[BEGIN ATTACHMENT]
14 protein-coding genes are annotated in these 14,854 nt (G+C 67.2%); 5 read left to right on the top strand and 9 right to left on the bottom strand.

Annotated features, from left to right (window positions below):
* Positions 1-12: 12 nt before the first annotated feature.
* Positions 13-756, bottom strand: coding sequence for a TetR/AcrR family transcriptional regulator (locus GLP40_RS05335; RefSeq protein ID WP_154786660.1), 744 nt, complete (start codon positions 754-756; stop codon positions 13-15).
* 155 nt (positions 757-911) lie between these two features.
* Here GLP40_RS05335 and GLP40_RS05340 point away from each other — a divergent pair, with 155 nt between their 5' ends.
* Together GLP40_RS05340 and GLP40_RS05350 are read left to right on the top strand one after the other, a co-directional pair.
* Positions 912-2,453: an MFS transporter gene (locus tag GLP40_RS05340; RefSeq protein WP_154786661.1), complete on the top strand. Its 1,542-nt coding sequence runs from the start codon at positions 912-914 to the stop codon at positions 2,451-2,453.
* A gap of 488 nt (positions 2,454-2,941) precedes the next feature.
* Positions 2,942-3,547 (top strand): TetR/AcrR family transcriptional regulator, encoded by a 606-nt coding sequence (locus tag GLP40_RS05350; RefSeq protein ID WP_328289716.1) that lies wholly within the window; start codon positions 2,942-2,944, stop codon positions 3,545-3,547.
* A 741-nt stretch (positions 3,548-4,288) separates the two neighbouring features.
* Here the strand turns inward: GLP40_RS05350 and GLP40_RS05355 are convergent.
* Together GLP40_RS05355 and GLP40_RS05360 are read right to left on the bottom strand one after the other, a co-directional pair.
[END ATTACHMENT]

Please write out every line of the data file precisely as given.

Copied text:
14 protein-coding genes are annotated in these 14,854 nt (G+C 67.2%); 5 read left to right on the top strand and 9 right to left on the bottom strand.

Annotated features, from left to right (window positions below):
* Positions 1-12: 12 nt before the first annotated feature.
* Positions 13-756, bottom strand: coding sequence for a TetR/AcrR family transcriptional regulator (locus GLP40_RS05335; RefSeq protein ID WP_154786660.1), 744 nt, complete (start codon positions 754-756; stop codon positions 13-15).
* 155 nt (positions 757-911) lie between these two features.
* Here GLP40_RS05335 and GLP40_RS05340 point away from each other — a divergent pair, with 155 nt between their 5' ends.
* Together GLP40_RS05340 and GLP40_RS05350 are read left to right on the top strand one after the other, a co-directional pair.
* Positions 912-2,453: an MFS transporter gene (locus tag GLP40_RS05340; RefSeq protein WP_154786661.1), complete on the top strand. Its 1,542-nt coding sequence runs from the start codon at positions 912-914 to the stop codon at positions 2,451-2,453.
* A gap of 488 nt (positions 2,454-2,941) precedes the next feature.
* Positions 2,942-3,547 (top strand): TetR/AcrR family transcriptional regulator, encoded by a 606-nt coding sequence (locus tag GLP40_RS05350; RefSeq protein ID WP_328289716.1) that lies wholly within the window; start codon positions 2,942-2,944, stop codon positions 3,545-3,547.
* A 741-nt stretch (positions 3,548-4,288) separates the two neighbouring features.
* Here the strand turns inward: GLP40_RS05350 and GLP40_RS05355 are convergent.
* Together GLP40_RS05355 and GLP40_RS05360 are read right to left on the bottom strand one after the other, a co-directional pair.